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After retirement, you need to decide whether you should roll over your 401k to an individual retirement account. Once you are no longer working at a company, it's often a good idea to move your money to a retirement account that is not tied to your former employer. Here are seven reasons to roll over your 401k to an IRA:

Cashing out is a bad idea. On each withdrawal you'll have to pay tax (marginal rate) on the lump sum and a 10% penalty if you're younger than 59 1/2. It's better to take distributions over many years to minimize the tax. Delaying withdrawals as long as you can also gives your retirement fund more time to grow.

Lower fees. Your 401k plan has administrative fees that will cut into your investment returns over the years. If you roll over your money to an IRA, you may be able to avoid paying administrative costs, especially if you don't sign up for investment management at a brokerage. Also, some 401k plans charge an extra maintenance fee once you are no longer an employee. Check with your company to see if this fee applies to your plan.

401k changes. Your 401k investment choices, trustees and fees can change at any time. If you are no longer working, you might not get the latest information as quickly as those who are. When big changes are scheduled to occur, the employer usually holds information sessions to communicate the changes. If you don't work there, these in-person sessions may not be available to you. If you don't pay close attention to your 401k statements, you might not be aware of the changes until after they occur.

More control. Most 401k plans have restrictions. My previous employer did not allow me to invest the employer-contribution portion of my 401k account. This portion is invested in a "global diversified" investment that has no ticker. I'm not willing to live with these restrictions now that I'm no longer an employee. I want total control of my investments, and that's why I'm in the process of rolling over my 401k.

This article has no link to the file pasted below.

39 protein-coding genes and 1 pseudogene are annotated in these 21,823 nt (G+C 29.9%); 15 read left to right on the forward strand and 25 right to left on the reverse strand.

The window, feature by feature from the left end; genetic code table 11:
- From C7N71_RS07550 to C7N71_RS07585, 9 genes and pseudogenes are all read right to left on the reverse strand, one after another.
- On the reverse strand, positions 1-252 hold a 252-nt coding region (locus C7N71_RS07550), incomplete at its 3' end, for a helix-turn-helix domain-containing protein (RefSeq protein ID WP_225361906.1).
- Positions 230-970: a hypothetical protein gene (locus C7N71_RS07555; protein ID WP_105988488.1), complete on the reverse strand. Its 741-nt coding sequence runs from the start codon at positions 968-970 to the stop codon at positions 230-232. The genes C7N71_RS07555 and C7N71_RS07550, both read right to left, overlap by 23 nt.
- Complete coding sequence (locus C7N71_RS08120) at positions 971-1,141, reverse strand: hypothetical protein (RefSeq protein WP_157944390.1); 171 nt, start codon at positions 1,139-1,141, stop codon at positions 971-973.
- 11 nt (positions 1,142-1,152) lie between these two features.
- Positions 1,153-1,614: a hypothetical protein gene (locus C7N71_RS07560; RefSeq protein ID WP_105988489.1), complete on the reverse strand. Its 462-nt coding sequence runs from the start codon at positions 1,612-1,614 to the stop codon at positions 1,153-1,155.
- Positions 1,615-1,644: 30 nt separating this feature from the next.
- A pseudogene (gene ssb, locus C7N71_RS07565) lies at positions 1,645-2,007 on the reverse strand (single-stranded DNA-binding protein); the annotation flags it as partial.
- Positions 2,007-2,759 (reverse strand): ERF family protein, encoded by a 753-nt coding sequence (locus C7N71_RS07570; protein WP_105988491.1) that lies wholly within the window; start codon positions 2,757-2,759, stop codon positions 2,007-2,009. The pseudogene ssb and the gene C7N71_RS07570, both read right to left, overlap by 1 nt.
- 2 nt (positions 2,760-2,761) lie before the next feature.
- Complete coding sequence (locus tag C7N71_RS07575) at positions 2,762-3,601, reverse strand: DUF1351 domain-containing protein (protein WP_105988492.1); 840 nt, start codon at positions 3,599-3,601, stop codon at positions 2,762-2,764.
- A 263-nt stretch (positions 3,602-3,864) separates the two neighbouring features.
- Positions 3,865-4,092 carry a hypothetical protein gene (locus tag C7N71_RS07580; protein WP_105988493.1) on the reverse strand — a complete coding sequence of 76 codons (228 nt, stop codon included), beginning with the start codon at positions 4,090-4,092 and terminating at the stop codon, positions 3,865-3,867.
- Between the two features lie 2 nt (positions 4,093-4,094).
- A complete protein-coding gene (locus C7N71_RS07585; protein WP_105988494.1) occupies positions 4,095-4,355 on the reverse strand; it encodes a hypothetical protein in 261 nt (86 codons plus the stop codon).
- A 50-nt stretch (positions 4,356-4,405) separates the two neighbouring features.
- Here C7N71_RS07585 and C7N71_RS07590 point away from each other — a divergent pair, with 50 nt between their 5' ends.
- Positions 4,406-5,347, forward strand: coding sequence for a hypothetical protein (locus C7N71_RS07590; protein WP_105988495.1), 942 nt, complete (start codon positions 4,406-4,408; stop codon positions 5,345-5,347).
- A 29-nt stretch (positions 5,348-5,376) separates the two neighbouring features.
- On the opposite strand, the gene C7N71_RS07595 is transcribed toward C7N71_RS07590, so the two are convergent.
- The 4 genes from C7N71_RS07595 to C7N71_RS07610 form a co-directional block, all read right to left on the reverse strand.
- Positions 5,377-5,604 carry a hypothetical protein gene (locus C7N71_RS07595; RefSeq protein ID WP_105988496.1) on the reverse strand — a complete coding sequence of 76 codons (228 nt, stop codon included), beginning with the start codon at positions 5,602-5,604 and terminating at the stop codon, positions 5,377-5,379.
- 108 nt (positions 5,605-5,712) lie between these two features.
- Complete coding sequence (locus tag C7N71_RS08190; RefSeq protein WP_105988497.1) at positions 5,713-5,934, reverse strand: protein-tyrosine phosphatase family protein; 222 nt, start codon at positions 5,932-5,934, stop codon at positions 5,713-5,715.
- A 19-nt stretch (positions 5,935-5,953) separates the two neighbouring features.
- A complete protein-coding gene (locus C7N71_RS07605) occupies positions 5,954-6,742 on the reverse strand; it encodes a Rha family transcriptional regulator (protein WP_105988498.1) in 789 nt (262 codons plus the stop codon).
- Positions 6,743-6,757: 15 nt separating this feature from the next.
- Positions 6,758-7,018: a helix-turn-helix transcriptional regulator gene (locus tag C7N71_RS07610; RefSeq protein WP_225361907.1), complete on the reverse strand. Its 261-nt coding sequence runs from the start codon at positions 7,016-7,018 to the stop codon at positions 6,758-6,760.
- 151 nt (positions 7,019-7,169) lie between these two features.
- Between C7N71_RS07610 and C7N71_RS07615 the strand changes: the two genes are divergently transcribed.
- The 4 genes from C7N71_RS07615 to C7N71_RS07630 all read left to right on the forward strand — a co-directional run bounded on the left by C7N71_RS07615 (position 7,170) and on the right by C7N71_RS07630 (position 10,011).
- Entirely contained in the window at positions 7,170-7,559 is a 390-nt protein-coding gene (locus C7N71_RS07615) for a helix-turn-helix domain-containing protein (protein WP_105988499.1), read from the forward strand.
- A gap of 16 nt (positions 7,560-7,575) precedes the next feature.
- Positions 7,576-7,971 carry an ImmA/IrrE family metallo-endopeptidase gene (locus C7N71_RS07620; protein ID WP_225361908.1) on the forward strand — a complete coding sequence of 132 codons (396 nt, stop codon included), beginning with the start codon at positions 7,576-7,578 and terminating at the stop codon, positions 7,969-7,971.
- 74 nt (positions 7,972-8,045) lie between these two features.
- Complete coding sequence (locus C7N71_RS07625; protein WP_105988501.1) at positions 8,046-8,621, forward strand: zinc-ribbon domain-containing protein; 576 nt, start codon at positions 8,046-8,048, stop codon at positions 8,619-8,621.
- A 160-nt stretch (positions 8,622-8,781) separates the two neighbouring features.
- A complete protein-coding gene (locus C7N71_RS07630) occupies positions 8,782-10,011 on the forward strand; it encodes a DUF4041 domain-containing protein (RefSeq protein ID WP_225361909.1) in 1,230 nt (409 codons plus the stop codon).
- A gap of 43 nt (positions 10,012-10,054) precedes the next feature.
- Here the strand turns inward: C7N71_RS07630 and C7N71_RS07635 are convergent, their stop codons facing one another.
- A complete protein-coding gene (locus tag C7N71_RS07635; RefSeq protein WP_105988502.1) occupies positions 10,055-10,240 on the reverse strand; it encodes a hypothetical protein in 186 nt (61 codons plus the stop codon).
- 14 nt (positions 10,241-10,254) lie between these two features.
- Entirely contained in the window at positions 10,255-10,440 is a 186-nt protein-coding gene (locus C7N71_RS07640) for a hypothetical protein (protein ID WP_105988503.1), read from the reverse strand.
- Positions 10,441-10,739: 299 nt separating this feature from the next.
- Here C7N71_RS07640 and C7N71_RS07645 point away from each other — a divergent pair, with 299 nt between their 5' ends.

Employer stock. It's hard to believe, but many workers still have a large portion of their 401k's invested in their employers' stock. Some companies invest their employer contribution directly into company stock. This is a bad idea, because there are too many eggs in that basket. If your employer goes out of business, you could lose not only your job but also your retirement savings. Read up on Enron if you think investing in your employer's stock is a good idea.

Better investment choices. Most 401k plans have limited investment choices. Unfortunately, many of these funds have high fees and high expense ratios. If you roll over your money to an IRA, then you can invest in anything you want to. Some investors might want to invest in individual stocks, and that's easy to do in an IRA. I'm partial to low-fee Vanguard funds, and I can pick any of them in an IRA.

Consolidate and simplify. Workers who frequently change jobs can end up with several 401k accounts if they don't roll them over. It's much easier to check on your investments if they are in one IRA instead of many 401ks. A single IRA also makes it much easier to revamp your investments. You will be surprised at how much you are paying in fees as your 401k balance grows.

There are many things to deal with when you leave your job or career, but don't forget about your retirement account. This could be your largest investment if you work with one employer for a long time.

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